Children at Spruce Street School encounter real world learning situations where multiple subjects are combined to broaden understanding of an activity. Each year students experience this interdisciplinary learning through a theme chosen by teachers. Themes are designed to be broad enough to encompass all content areas, and unique enough to give a specific lens through with to learn. Each multi-age level has its own theme for the year.
The arts, sciences, social studies, and basic skills all interplay in our students’ education. This interdisciplinary approach prepares children for holistic lifelong learning rather than compartmentalized training in discrete subjects. Science and social studies give our students the opportunity to experience life rather than simply learn about it.
Main features of integrated curriculum are:
- A combination of subjects
- An emphasis on projects
- Sources that go beyond textbooks
- Relationships among concepts
- Thematic units as organizing principles
- Flexible schedules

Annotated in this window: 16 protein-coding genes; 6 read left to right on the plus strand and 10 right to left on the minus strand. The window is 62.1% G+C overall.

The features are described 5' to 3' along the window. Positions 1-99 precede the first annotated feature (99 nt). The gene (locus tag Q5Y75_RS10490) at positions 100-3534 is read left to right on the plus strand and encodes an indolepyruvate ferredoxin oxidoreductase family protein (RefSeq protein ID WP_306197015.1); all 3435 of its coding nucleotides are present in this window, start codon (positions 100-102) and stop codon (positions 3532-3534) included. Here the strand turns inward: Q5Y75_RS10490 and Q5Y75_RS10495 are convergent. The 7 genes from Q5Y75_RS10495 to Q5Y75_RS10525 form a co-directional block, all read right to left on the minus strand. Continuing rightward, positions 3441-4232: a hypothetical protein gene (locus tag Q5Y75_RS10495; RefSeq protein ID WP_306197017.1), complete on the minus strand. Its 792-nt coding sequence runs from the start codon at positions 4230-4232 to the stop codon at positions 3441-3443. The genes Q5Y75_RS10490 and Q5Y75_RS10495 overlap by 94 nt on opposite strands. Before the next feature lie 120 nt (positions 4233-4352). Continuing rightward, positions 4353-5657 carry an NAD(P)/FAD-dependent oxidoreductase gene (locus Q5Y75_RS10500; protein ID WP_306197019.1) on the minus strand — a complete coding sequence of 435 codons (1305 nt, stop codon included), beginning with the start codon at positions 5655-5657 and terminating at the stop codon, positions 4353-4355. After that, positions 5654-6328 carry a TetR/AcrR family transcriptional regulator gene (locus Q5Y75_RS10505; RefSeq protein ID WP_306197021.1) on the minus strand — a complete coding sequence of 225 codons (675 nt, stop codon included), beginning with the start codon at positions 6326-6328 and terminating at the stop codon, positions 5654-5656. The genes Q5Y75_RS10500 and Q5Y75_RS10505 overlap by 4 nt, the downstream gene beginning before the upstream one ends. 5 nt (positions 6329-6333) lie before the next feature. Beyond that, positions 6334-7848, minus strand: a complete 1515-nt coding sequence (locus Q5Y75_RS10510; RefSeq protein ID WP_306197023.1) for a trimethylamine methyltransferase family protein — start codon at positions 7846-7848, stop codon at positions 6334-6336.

- Flexible student groupings
Scientific studies at Spruce Street School foster the belief that science is a vital means of solving problems and making the world a better place. Students grow to see themselves as curious and competent scientists, who observe the environment around them and seek explanations. As active participants in a community of scientists, they collaborate in investigations and share questions and conclusions. They are critical scientific thinkers who listen actively to others’ ideas and evaluate the validity of their conclusions. They are intellectually honest scientists, ready to reexamine their beliefs and assumptions based on the results of their own investigations or the arguments and conclusions of others.